Honestly, we have had luck stargazing literally all over the park. Even the nearby town of Terlingua is pretty darn dark, so you can’t go wrong with this entire region for enjoying dark skies.
Big Bend Bortle scale rating: 1 (in the darkest areas)
3. Denali National Park and Preserve, Alaska
Denali National Park and Preserve is one of the most spectacular and wild places in North America. Located in Alaska, this park is home to Mount Denali, the highest peak in North America, as well as glaciers, forests, tundra, and wildlife. This park has very low light pollution and high latitude, which make for amazing stargazing opportunities in the winter. You can also see some of the most incredible phenomena, such as auroras (northern lights), noctilucent clouds (night-shining clouds), and nacreous clouds (mother-of-pearl clouds).
Some of the best spots to stargaze in Denali National Park and Preserve are Wonder Lake Campground, Eielson Visitor Center, Savage River Campground, and Teklanika River Campground. You can also join an aurora viewing tour offered by one of many local companies.
Fun facts: Alison when to high school in Anchorage, Alaska. Also, when we last visited the state, we hiked in the gorgeous Chugach State Park and really need to go back so we can explore more trails.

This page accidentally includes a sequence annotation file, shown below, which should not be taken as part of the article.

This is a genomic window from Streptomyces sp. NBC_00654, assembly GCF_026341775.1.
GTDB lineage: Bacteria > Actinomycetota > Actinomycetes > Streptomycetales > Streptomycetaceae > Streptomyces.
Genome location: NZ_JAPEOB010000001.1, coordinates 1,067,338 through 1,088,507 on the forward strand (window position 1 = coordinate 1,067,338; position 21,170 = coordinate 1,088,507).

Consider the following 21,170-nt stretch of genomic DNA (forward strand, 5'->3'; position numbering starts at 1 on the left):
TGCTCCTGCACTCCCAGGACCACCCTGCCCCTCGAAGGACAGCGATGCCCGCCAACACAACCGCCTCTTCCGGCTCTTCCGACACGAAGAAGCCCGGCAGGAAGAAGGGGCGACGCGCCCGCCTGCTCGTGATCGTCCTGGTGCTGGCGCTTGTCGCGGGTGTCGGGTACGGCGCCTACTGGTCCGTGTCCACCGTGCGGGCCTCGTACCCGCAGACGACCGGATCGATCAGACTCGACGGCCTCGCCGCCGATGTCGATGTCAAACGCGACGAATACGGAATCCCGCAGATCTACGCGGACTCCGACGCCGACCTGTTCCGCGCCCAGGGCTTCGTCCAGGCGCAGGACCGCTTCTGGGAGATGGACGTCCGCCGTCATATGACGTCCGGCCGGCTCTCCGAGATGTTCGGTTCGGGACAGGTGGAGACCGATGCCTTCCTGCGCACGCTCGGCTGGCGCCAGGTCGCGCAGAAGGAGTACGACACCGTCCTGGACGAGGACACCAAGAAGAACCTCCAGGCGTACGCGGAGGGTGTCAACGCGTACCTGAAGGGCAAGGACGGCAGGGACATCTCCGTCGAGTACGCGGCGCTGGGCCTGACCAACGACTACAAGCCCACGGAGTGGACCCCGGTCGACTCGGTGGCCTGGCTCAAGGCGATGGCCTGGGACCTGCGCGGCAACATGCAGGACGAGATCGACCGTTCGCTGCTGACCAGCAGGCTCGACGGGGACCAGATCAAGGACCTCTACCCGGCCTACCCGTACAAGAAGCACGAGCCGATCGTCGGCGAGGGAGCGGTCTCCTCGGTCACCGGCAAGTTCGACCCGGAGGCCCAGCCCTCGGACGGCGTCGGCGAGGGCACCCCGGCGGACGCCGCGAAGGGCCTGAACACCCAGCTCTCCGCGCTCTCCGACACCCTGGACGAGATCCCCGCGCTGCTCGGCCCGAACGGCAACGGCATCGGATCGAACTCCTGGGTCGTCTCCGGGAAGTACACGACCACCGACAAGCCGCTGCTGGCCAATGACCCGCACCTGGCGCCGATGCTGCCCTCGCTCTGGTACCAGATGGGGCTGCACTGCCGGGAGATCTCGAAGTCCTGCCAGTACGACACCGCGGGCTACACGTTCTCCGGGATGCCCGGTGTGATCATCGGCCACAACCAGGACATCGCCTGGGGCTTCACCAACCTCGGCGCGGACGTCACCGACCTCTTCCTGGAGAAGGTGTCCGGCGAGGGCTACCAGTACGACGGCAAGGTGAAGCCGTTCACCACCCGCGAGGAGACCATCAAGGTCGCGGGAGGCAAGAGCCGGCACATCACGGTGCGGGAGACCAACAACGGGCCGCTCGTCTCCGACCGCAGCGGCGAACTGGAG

Denali Bortle scale rating:1 (in the darkest areas)
4. Great Basin National Park, Nevada
Great Basin National Park is one of the least-visited national parks in the country, but also one of the best for stargazing. If you have never been here before, you will be pleasantly surprised. We loved it! Located in Nevada, this park has very low light pollution and high altitude, which make for excellent viewing conditions. You can see thousands of stars in the Milky Way from here.
Some of the best spots to stargaze in Great Basin National Park are Mather Overlook on the scenic drive and at one of the park’s beautiful alpine lakes. If you are up to it, consider joining the Great Basin Astronomy Festival.
If you enjoyed watching our Great Basin National Park YouTube playlist, we have hundreds more videos you might find helpful.
Great Basin Bortle scale rating: 2 (in the darkest areas)
5. Black Canyon of the Gunnison National Park, Colorado